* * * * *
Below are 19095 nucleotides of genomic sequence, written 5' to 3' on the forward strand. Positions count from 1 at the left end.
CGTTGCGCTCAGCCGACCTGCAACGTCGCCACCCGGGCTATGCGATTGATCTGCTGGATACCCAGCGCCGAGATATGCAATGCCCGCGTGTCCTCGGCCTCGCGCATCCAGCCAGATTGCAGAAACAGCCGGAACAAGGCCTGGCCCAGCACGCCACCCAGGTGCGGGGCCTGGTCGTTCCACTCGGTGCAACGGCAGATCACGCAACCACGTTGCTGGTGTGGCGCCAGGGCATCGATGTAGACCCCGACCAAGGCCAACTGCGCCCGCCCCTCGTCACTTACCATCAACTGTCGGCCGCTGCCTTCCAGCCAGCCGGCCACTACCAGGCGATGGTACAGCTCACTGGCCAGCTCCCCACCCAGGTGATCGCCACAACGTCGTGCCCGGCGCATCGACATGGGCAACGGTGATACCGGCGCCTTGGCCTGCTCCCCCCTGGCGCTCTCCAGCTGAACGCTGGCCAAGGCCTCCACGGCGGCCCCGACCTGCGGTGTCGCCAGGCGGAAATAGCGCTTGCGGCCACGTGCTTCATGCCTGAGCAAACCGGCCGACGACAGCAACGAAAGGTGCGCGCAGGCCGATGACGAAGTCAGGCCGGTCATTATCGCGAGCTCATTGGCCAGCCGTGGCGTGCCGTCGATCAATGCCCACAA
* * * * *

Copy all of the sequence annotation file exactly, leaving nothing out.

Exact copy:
Below are 19095 nucleotides of genomic sequence, written 5' to 3' on the forward strand. Positions count from 1 at the left end.
CGTTGCGCTCAGCCGACCTGCAACGTCGCCACCCGGGCTATGCGATTGATCTGCTGGATACCCAGCGCCGAGATATGCAATGCCCGCGTGTCCTCGGCCTCGCGCATCCAGCCAGATTGCAGAAACAGCCGGAACAAGGCCTGGCCCAGCACGCCACCCAGGTGCGGGGCCTGGTCGTTCCACTCGGTGCAACGGCAGATCACGCAACCACGTTGCTGGTGTGGCGCCAGGGCATCGATGTAGACCCCGACCAAGGCCAACTGCGCCCGCCCCTCGTCACTTACCATCAACTGTCGGCCGCTGCCTTCCAGCCAGCCGGCCACTACCAGGCGATGGTACAGCTCACTGGCCAGCTCCCCACCCAGGTGATCGCCACAACGTCGTGCCCGGCGCATCGACATGGGCAACGGTGATACCGGCGCCTTGGCCTGCTCCCCCCTGGCGCTCTCCAGCTGAACGCTGGCCAAGGCCTCCACGGCGGCCCCGACCTGCGGTGTCGCCAGGCGGAAATAGCGCTTGCGGCCACGTGCTTCATGCCTGAGCAAACCGGCCGACGACAGCAACGAAAGGTGCGCGCAGGCCGATGACGAAGTCAGGCCGGTCATTATCGCGAGCTCATTGGCCAGCCGTGGCGTGCCGTCGATCAATGCCCACAA